Medical School applicants need to have completed a number of prerequisite courses at an accredited U.S. or Canadian college or university. No particular degree program or institution is given preference over another. Rigor of coursework and competitiveness of the undergraduate institution, however, are taken into consideration.
Once you’ve reviewed the required courses below, be sure to familiarize yourself with the medical student selection criteria.
Biology with lab
- Biological sciences coursework with emphasis on general principles, cell biology, and/or physiology
- 1 semester or 1 quarter
Chemistry with lab
- General or organic chemistry
- 1 semester or 1 quarter
Additional science courses
- Biology, genetics, zoology, botany, parasitology, biochemistry, chemistry (general or organic, but must be in addition to the general or organic chemistry listed above), physics, etc. At least 2 must be upper-level courses
- 4 semesters or 4 quarters
Humanities or social sciences
- While the sciences are an essential component to be successful in medical school, we are also seeking students who have a broad range of interests and knowledge outside of the scientific realm. The liberal arts education afforded to you as a result of obtaining your baccalaureate degree will allow you to explore your interests and gain additional knowledge to enrich your own intellectual curiosity.
- We require all students to complete one semester or one quarter in the humanities or social sciences. Now, we know you will have completed more than this one semester or quarter to fulfill the requirements set forth by your undergraduate institution. Any course from any subject, not within the sciences, will fulfill the humanities or social sciences prerequisite requirement. Here are a few examples of some subject areas, but this list is not limited to these areas: English, History, Philosophy, Political Science, Psychology, Sociology, and Theatre. There are many more options available to you that will fulfill our requirement.
- In order to fulfill our requirements, the one course you complete in the Humanities/Social Sciences must fulfill the following two conditions:
- The course must be an upper division course, so it must not be an introductory level (level 100) course. Many institutions consider level 300 as upper division, but we are aware some undergraduate institutions consider 200 level courses as upper division courses. Also, some institutions have unique numbering sequences, where course numbers 0-99 are introductory level with course numbers 100 and above considered upper level. If you have questions about the course designations, please contact your pre-health advisor for clarification. If you are accepted to the University of Minnesota Medical School, you will receive notification from us if you have completed all of the prerequisite requirements. If we have questions, we will be in contact with you.
- The course must be a writing intensive course. A course designated as writing intensive will sometimes have a "W" next to the course number. An example would be "PHIL330W". If the course number does not include a "W", the course is considered writing intensive if you have had one or two papers ranging in 10-20 pages in length. If you have questions, please refer to your course syllabus or contact your Registrar's office. They should have copies of the course syllabus or a way by which to determine if the course was writing intensive.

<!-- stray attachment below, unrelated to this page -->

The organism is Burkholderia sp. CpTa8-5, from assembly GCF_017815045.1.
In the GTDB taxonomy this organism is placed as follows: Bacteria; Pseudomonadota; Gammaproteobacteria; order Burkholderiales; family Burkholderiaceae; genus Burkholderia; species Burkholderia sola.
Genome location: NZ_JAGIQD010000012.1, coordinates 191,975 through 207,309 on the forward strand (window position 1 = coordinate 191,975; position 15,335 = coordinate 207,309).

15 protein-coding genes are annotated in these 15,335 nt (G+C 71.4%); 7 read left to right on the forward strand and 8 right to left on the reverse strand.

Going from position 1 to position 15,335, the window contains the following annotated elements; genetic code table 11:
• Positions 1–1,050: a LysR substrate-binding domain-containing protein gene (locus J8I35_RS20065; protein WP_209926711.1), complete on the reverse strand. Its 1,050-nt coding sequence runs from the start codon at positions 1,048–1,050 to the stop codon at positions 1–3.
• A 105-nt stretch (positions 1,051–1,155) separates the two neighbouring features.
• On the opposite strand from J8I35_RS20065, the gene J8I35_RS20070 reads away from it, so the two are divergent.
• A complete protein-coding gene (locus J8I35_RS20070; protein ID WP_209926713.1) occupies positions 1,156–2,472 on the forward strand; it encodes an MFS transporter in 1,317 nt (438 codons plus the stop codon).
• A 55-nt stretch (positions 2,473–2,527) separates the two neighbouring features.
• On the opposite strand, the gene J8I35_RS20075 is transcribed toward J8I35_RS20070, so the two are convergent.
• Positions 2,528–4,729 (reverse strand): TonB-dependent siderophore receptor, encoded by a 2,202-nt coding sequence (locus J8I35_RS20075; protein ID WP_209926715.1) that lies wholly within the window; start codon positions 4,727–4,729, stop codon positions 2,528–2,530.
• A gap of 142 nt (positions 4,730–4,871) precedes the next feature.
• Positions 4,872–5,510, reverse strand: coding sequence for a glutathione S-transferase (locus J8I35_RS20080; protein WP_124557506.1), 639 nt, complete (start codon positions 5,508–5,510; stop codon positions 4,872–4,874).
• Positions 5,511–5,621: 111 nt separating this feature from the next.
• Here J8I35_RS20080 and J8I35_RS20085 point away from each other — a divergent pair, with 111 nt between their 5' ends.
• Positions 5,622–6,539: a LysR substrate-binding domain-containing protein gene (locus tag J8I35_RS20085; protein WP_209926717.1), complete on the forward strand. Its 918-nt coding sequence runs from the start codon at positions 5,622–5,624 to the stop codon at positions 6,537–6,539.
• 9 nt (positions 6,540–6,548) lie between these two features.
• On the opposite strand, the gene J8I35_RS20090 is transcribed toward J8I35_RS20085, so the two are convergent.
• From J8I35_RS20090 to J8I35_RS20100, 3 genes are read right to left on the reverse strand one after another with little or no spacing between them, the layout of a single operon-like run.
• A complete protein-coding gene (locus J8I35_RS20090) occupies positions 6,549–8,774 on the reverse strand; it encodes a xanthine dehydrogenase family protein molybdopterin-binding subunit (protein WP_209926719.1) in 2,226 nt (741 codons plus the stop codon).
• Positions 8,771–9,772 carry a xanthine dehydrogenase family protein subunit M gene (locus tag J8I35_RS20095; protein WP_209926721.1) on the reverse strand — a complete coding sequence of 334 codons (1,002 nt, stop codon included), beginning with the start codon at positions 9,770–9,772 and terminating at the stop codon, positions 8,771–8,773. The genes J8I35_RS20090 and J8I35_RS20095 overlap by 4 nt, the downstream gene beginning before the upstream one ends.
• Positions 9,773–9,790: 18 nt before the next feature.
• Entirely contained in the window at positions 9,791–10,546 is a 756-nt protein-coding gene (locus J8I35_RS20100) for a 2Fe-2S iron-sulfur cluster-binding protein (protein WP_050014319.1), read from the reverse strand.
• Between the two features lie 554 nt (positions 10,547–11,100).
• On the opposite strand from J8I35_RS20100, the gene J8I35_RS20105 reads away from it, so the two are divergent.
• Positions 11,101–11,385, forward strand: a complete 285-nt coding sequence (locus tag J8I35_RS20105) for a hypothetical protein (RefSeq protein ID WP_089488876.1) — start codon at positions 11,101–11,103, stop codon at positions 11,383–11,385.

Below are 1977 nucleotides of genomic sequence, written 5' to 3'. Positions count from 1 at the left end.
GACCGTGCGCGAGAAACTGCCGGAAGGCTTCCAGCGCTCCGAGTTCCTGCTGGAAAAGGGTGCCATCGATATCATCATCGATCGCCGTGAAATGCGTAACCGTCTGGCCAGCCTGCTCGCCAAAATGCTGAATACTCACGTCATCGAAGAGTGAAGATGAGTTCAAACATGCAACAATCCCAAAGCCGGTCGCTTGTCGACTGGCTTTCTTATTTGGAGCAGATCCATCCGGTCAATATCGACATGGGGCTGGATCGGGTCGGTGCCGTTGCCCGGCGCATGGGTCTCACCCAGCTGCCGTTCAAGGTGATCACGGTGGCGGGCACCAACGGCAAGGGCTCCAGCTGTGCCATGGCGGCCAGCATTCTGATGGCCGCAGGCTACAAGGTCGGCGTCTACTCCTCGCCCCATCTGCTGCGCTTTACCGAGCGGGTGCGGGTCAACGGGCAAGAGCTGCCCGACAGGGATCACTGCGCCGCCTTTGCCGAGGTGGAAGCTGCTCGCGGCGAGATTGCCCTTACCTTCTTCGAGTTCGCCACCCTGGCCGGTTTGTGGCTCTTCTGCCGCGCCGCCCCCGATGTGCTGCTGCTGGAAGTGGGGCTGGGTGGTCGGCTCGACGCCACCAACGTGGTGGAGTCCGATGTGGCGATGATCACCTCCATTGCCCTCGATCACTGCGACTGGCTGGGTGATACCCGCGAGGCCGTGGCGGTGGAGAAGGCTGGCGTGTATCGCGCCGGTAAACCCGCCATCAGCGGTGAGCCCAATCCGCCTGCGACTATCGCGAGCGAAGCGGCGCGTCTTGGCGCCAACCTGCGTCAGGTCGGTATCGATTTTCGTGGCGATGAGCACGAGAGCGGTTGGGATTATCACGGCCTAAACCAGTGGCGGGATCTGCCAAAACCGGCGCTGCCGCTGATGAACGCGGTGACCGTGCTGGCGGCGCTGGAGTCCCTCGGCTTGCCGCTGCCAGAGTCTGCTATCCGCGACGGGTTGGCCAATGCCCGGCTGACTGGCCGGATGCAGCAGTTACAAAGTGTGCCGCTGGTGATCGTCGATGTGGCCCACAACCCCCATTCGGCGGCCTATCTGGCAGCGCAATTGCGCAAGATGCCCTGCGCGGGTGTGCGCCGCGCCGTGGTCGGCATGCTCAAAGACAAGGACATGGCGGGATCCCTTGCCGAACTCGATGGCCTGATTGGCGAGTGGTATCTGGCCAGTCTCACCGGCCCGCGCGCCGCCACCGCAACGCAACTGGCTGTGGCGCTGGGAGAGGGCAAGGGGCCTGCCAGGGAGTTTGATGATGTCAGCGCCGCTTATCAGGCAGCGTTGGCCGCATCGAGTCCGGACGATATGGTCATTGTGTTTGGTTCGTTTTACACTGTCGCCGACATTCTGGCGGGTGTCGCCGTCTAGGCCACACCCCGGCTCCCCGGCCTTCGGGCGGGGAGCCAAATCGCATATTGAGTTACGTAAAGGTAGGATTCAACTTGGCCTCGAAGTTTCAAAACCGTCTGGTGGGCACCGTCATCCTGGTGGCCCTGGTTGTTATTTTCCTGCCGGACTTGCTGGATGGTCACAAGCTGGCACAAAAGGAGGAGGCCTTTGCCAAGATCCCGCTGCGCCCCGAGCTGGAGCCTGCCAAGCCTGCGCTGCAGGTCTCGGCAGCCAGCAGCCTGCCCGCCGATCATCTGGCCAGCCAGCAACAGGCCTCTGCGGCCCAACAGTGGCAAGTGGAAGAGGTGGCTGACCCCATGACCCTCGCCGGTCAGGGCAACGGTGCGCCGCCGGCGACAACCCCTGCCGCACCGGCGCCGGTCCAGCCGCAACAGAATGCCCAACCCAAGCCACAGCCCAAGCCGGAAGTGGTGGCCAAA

- If you have any questions about this policy, depending on which campus(es) to which you are applying, please contact the Twin Cities admissions office (firstname.lastname@example.org, 612-625-7977) or the Duluth admissions office (email@example.com, 218-726-8511).
- Foreign language
- Independent learning courses
- Seminar-type courses involving small group discussions
- Social and behavioral sciences and humanities
The prerequisite courses we require are intended to prepare you for the curriculum at the University of Minnesota Medical School. These prerequisites may or may not meet the requirements of your undergraduate program expectations for graduation. Furthermore, you will find that some prerequisite coursework will support your preparation efforts for the MCAT, but this list is not exhaustive.
Visit the AAMC website for more information about MCAT preparation, and speak to your college advisor for additional information.
- A bachelor's degree and all prerequisite courses must be earned by July 1 of the year of matriculation, however exceptions can be made based on personal course schedules.
- Requirements cannot be fulfilled with College Level Examination Program (CLEP) credits.
- Requirements cannot be fulfilled by AP credits. If you received AP credit for courses such as general chemistry or biology, you’ll still need 1 semester of chemistry and biology with labs. This can be an advanced chemistry, organic chemistry, or any advanced biology course. Do not retake coursework for which you already received AP credit.
- Upper-level courses are typically those with a course number that begins with a 3 (300 or 3000) or higher.
- Writing intensive courses are ones in which writing is an integral part of the course. The course is considered writing intensive if you were required to write one or two papers ranging in length of 10-20 pages of text. This does not include a works cited or bibliography page.
Note we will accept some of the above prerequisites from an accredited community college. We require you to take all upper division science courses at an accredited four-year college or university in the US or Canada. If you require further guidance on taking courses at a community college please give us a call at 612-625-7977 or send us an e-mail firstname.lastname@example.org.